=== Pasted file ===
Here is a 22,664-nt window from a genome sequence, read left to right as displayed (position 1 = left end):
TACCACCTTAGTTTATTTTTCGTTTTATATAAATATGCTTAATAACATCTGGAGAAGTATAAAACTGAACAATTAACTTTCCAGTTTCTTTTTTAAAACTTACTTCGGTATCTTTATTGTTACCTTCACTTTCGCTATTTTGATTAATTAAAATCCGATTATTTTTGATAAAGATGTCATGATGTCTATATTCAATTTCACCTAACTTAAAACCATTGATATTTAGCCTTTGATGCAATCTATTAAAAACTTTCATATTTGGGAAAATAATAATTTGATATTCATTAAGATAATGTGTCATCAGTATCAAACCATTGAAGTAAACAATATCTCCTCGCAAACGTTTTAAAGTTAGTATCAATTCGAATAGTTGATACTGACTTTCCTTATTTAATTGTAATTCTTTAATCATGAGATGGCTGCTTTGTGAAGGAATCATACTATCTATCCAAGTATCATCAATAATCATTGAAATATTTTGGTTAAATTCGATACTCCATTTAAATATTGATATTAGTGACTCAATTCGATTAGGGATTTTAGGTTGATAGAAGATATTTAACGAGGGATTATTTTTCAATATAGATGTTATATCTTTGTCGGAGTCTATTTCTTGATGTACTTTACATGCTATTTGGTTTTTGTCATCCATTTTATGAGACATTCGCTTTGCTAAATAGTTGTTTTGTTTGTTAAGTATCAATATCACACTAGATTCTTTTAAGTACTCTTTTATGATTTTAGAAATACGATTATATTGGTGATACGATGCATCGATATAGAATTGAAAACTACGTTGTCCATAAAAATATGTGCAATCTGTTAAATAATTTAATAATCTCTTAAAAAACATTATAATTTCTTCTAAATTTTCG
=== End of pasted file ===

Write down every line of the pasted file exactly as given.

Here is a 22,664-nt window from a genome sequence, read left to right as displayed (position 1 = left end):
TACCACCTTAGTTTATTTTTCGTTTTATATAAATATGCTTAATAACATCTGGAGAAGTATAAAACTGAACAATTAACTTTCCAGTTTCTTTTTTAAAACTTACTTCGGTATCTTTATTGTTACCTTCACTTTCGCTATTTTGATTAATTAAAATCCGATTATTTTTGATAAAGATGTCATGATGTCTATATTCAATTTCACCTAACTTAAAACCATTGATATTTAGCCTTTGATGCAATCTATTAAAAACTTTCATATTTGGGAAAATAATAATTTGATATTCATTAAGATAATGTGTCATCAGTATCAAACCATTGAAGTAAACAATATCTCCTCGCAAACGTTTTAAAGTTAGTATCAATTCGAATAGTTGATACTGACTTTCCTTATTTAATTGTAATTCTTTAATCATGAGATGGCTGCTTTGTGAAGGAATCATACTATCTATCCAAGTATCATCAATAATCATTGAAATATTTTGGTTAAATTCGATACTCCATTTAAATATTGATATTAGTGACTCAATTCGATTAGGGATTTTAGGTTGATAGAAGATATTTAACGAGGGATTATTTTTCAATATAGATGTTATATCTTTGTCGGAGTCTATTTCTTGATGTACTTTACATGCTATTTGGTTTTTGTCATCCATTTTATGAGACATTCGCTTTGCTAAATAGTTGTTTTGTTTGTTAAGTATCAATATCACACTAGATTCTTTTAAGTACTCTTTTATGATTTTAGAAATACGATTATATTGGTGATACGATGCATCGATATAGAATTGAAAACTACGTTGTCCATAAAAATATGTGCAATCTGTTAAATAATTTAATAATCTCTTAAAAAACATTATAATTTCTTCTAAATTTTCG